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Which Future for Libraries?

Based on a futures workshop of expert librarians and library stakeholders, four futures of the library and librarians are explored: "The Lean, Information Machine," "Co-location for Community Capacity Building," "Knowledge Navigator," and "Dinosaurs of the Digital Knowledge Era."

Sohail Inayatullah
Professor, Tamkang University and Adjunct Professor, University of the Sunshine Coast.

Will libraries becoming increasingly virtual, the librarian becoming a knowledge navigator? Or will libraries disappear as the world goes wifi – will Google become the future library? Or will place remain central, as libraries become anchor tenants in co-located in commercial and public transit-orientated developments? Or is social justice what libraries are really about – a place for empowering, for creating a better society, finding spaces for young and old, for books and digital media?

The library, while appearing to be stable has changed throughout history. It has moved from being elite based, for the few that could read, to being a public space, and funded by the public has well, instead of by wealthy benefactors. And while the advent of the printing press changed the nature of the library, moving it from the monastery and the painstaking efforts of monk scribes, the recent digitalization of the world is leading to even more dramatic transformations.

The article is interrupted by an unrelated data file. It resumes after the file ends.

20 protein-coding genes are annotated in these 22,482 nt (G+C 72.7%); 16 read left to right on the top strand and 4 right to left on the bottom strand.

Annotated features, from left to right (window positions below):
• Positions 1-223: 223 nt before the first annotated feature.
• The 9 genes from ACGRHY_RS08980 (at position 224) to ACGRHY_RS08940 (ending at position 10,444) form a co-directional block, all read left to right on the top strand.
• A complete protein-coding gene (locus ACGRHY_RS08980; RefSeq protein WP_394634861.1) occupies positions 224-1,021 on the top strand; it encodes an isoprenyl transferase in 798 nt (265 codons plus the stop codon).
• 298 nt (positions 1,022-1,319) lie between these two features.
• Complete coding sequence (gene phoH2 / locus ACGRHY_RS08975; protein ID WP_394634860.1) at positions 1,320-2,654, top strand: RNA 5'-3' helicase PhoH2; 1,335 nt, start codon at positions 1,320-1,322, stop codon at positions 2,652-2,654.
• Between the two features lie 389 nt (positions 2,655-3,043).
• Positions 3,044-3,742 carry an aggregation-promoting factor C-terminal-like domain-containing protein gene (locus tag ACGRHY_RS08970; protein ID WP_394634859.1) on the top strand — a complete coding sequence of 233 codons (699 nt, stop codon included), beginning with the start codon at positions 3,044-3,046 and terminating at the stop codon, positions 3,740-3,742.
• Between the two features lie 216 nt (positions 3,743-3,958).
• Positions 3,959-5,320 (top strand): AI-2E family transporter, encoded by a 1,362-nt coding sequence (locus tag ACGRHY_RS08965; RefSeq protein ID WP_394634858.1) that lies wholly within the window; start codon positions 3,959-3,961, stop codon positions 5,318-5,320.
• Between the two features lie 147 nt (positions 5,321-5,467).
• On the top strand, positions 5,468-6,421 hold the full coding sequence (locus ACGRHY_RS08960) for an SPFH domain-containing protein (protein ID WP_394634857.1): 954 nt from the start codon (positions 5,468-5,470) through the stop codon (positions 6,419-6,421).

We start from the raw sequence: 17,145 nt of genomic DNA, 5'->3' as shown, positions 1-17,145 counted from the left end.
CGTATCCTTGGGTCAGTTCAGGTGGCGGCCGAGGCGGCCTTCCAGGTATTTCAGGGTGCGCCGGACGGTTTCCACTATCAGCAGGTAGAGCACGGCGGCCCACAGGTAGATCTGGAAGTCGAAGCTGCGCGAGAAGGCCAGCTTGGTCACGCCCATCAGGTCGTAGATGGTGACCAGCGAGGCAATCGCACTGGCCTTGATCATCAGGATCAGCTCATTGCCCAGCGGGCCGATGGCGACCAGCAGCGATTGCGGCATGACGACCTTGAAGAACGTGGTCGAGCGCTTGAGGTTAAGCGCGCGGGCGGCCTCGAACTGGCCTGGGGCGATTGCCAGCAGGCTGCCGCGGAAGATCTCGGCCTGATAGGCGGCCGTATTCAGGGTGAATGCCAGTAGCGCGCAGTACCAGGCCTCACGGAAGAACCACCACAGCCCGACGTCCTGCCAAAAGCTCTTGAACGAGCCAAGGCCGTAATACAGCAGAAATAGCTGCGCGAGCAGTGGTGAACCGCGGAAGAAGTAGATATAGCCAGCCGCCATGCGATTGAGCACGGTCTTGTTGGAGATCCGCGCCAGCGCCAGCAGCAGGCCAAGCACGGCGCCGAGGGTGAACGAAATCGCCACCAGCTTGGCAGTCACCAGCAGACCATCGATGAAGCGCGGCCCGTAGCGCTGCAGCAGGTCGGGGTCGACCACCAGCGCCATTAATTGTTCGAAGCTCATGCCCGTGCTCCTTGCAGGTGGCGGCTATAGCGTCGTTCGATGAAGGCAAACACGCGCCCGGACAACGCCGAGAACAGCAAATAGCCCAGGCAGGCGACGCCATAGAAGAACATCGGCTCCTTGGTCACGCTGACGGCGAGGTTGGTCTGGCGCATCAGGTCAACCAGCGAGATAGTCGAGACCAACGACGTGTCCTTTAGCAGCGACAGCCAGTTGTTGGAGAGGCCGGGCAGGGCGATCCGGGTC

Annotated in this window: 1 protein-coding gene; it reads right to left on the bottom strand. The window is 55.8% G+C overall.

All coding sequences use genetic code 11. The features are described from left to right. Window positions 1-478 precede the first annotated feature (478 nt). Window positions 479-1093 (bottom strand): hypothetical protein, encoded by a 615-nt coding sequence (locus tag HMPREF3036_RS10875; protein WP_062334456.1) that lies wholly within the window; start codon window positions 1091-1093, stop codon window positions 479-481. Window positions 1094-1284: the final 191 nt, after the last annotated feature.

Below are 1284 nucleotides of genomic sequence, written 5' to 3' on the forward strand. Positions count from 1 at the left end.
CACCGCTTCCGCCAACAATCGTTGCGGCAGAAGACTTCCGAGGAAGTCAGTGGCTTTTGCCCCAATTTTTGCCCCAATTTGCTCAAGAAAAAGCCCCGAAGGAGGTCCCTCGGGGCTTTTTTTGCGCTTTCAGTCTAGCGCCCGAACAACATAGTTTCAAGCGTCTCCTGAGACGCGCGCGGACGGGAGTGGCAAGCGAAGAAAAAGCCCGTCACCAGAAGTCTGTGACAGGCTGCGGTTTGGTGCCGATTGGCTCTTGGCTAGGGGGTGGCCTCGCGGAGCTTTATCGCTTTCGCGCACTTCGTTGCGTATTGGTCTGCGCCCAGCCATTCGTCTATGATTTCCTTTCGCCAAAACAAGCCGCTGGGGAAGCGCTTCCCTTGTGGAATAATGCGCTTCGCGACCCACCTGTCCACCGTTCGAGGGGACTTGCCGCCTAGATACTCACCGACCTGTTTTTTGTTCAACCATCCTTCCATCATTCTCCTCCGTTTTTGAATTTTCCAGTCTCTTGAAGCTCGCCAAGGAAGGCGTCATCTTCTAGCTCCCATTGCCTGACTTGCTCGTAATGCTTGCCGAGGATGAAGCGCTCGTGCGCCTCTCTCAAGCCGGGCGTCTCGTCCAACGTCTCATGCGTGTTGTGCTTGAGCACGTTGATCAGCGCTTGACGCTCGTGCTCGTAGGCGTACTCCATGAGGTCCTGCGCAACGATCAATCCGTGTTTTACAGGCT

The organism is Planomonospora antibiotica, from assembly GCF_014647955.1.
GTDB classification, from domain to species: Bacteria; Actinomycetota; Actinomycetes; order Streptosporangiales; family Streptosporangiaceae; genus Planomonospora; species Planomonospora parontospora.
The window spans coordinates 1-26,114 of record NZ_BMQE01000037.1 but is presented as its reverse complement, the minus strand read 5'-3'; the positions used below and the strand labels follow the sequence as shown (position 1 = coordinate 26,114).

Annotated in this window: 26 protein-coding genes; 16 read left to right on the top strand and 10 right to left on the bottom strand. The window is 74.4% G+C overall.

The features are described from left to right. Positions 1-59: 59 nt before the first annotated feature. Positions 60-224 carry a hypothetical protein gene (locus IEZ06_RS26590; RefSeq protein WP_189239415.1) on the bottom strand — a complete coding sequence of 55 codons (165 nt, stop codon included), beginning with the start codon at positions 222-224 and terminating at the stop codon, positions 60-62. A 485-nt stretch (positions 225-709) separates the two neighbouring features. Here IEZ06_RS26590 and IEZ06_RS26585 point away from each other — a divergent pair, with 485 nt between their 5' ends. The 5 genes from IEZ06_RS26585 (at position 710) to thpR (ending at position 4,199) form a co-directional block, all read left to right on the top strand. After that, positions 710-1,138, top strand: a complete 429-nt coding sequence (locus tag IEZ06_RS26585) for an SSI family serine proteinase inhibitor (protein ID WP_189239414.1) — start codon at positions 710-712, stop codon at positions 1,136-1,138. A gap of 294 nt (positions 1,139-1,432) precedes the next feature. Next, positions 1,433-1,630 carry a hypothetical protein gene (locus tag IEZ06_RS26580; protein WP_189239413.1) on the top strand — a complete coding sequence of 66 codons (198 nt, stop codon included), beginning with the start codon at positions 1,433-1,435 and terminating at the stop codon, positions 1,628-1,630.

The library has entered a contested domain – its definition, its bundle of services are up for grabs – who defines it, who pays for it, what are its basic purposes. And with the onset of edu-tainment and as the peer-to-peer knowledge revolution, might libraries become places not just for receiving knowledge but for directly creating knowledge.

Other issues that challenge a stable future for libraries include:

• Local and state governments dramatically decreasing their funds for libraries – other financial models – user pays, McLibrary.

• Users changing from the young to the aged OR from the aged to the young.